Tuesday, October 28, 2008

ASIS&T 2008 - Google on-line marketing challenge: A multidisciplinary global teaching and learning initiative using sponsored search

Panel with Bernard Jansen of Pennsylvania State University, Mark Rosso of North Carolina Central University, Dan Russell of Google, Brian Detlor of McMaster University.

The Power of search and the web - Jim Jansen's slides, Mark Rosso presenting.

Search drives on-line activity. Search drives over 5 billion monthly queries in the US. People are spending less time with their family, the TV and less sleep.

Looking at the search marketplace, Google has over 60% of the market, with no other company having even half as much market share. On-line marketing is a large business, and keyword advertising is the fastest growing advertising business. Google earned 16 billion from advertising, mostly keyword advertising. The sponsored links are the main drivers of revenue and are the business model of all search engines. Key differentiator is that it is targeted, pull aligned and has the lowest acquisition cost of any advertising.

The Google on-line marketing challenge was a world wide project. The challenge consisted of 1) register the class 2) recruit the client 3) Students develop a pre - campaign proposal 4) Students run a 3 week AdWords campaign 5) Students develop and submit a post campaign summary 6) Google judges teams on a algorithm to narrow to 150 teams 7) Academics judge teams on written reports 8) top ten teams fly to Google headquarters.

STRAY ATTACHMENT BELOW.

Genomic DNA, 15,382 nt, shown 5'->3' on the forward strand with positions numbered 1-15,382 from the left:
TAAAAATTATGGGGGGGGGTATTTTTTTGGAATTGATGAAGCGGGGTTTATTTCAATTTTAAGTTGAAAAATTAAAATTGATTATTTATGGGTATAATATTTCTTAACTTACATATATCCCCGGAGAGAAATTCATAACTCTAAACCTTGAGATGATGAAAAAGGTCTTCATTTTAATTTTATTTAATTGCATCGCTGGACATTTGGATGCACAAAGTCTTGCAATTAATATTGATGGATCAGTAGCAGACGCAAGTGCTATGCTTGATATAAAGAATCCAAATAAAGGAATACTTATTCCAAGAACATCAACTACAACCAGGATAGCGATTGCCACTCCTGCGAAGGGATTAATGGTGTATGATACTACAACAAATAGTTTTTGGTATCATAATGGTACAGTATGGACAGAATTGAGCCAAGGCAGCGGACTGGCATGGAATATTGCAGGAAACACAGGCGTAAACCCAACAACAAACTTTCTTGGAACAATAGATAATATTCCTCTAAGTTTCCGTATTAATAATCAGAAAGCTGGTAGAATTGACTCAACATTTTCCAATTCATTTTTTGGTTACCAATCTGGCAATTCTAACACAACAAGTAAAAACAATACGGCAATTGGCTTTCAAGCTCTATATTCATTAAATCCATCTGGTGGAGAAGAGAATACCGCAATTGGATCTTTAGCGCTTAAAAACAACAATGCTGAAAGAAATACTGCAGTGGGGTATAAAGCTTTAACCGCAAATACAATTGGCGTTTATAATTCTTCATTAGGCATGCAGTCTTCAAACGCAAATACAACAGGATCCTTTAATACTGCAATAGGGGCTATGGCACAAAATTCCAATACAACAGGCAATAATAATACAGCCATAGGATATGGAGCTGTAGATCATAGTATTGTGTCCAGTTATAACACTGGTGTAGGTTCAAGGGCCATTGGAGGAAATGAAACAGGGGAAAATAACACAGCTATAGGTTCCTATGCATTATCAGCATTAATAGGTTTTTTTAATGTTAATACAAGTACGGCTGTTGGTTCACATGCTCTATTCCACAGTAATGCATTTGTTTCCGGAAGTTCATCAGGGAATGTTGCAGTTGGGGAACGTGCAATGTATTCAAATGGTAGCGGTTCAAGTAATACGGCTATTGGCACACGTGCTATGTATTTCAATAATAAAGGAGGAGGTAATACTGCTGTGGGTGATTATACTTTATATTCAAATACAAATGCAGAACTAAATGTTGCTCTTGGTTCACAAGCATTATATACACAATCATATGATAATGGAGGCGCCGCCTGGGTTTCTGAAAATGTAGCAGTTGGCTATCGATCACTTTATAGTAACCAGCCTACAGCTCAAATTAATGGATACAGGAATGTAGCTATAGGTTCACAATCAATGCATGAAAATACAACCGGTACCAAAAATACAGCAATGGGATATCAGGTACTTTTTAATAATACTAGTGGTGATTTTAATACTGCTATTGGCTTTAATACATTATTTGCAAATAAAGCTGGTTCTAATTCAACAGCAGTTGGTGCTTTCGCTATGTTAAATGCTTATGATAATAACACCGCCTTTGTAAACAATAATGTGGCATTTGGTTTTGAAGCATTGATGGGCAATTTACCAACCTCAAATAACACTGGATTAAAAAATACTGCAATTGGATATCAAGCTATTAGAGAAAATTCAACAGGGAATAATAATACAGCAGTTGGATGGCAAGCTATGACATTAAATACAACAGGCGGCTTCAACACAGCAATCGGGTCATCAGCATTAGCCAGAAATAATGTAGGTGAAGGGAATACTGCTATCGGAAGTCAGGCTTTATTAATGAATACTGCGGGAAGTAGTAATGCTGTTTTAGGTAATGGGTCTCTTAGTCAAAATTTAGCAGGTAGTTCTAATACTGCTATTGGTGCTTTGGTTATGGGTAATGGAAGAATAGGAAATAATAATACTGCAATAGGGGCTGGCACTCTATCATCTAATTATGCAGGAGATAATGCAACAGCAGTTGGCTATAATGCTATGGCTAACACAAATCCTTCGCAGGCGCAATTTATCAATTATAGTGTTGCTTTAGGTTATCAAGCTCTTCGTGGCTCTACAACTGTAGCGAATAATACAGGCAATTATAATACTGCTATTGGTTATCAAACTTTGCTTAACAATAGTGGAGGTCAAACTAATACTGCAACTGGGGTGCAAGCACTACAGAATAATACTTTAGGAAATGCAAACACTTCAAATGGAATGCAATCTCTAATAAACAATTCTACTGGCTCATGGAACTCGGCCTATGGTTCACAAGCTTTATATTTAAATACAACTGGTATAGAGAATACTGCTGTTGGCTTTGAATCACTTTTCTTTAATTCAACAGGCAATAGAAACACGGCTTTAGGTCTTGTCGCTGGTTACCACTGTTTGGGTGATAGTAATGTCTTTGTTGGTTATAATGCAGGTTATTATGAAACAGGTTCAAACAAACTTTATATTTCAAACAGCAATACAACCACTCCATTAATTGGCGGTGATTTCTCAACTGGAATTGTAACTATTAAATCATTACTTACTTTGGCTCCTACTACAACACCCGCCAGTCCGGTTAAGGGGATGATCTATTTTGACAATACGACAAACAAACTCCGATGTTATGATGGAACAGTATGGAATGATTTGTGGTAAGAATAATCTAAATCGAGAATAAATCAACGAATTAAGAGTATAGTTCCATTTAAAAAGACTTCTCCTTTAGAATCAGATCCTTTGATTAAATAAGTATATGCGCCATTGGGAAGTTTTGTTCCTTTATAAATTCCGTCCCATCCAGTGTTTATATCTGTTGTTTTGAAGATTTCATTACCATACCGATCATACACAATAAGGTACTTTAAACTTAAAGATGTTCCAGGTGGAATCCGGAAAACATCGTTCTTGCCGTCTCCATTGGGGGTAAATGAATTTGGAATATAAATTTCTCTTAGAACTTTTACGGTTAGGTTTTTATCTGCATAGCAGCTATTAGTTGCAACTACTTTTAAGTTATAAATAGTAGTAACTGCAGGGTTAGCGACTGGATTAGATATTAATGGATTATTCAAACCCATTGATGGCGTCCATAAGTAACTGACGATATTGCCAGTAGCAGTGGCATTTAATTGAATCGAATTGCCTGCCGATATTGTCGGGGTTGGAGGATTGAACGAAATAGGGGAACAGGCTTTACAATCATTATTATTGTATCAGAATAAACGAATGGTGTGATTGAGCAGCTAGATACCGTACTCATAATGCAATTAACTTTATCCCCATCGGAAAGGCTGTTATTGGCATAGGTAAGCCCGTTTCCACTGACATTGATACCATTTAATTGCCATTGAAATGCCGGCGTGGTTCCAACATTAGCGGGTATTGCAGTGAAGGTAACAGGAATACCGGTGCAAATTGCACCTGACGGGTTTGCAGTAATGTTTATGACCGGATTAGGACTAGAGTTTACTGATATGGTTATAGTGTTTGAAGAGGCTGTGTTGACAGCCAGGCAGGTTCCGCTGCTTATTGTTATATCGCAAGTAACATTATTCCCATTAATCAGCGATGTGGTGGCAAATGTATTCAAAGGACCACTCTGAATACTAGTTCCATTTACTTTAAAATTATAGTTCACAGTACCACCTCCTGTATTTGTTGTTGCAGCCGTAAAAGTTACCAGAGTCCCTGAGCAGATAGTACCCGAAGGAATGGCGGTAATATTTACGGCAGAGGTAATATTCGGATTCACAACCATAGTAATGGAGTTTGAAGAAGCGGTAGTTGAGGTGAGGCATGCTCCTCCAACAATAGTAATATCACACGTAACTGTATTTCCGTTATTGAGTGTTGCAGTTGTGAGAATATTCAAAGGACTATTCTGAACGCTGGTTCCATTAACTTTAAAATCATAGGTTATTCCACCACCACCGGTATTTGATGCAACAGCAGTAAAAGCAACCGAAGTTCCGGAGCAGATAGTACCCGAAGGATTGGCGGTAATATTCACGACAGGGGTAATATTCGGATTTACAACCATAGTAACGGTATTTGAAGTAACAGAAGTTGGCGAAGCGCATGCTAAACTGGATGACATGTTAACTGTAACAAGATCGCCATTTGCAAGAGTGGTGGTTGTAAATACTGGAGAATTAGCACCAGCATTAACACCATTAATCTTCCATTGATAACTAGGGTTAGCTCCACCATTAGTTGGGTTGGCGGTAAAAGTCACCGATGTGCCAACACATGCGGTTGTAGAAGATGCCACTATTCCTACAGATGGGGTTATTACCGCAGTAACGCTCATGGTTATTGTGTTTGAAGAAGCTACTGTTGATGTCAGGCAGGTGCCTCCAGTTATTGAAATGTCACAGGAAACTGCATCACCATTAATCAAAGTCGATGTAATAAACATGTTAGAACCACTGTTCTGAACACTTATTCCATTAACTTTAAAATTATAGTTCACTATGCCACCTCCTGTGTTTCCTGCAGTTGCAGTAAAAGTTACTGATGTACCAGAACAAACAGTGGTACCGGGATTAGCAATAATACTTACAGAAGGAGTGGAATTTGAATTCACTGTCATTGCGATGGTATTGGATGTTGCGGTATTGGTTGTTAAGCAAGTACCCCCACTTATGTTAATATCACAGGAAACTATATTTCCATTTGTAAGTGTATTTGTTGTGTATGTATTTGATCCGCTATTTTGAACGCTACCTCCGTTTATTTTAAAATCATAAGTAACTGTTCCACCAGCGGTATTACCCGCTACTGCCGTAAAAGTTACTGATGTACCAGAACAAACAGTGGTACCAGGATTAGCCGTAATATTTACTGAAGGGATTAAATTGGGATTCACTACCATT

A campaign consists of one or more ad groups. Ad groups should be based on a theme. Each ad group has a set of ads and keywords that generate the ad. Each keyword has a bid, how much are you willing to pay for that keyword. For each keyword you supply a matching criteria - exact, partial, broad, negative.

Ads display, the rank and the cost per click depend upon: keywords in query, ad title and text must be relevant to query, content of landing page must be relevant to query, past click through rate, bid on keyword, other configurable factors.

The Google on-line marketing challenge - experiences from the course. - Mark Rosso presenting.

Public school, evening MBA program completed as part of a Management Information Systems course. Class consisted of 10 students, so two teams entering the challenge. Clients were a small law firm and a African American cultural center. Entered into the course as a experiential learning opportunity and to answer common criticisms of MBA IS courses, too theoretical and not adequately conveying "know how". Students took from this class real world experience in on-line advertising will work, or not work. The on-line advertising did not really work for the cultural center, as they were not selling anything on-line and did not have a way to measure the value from a click. It did bring home the need to coordinate their projects with the information systems function. Both teams conflicted with client scheduled web site outages. It also brought home how the design of the web site impacted advertising costs. The cultural center had a single page design that kept them from targeting a page for the ad. The law firm did not have this same challenge.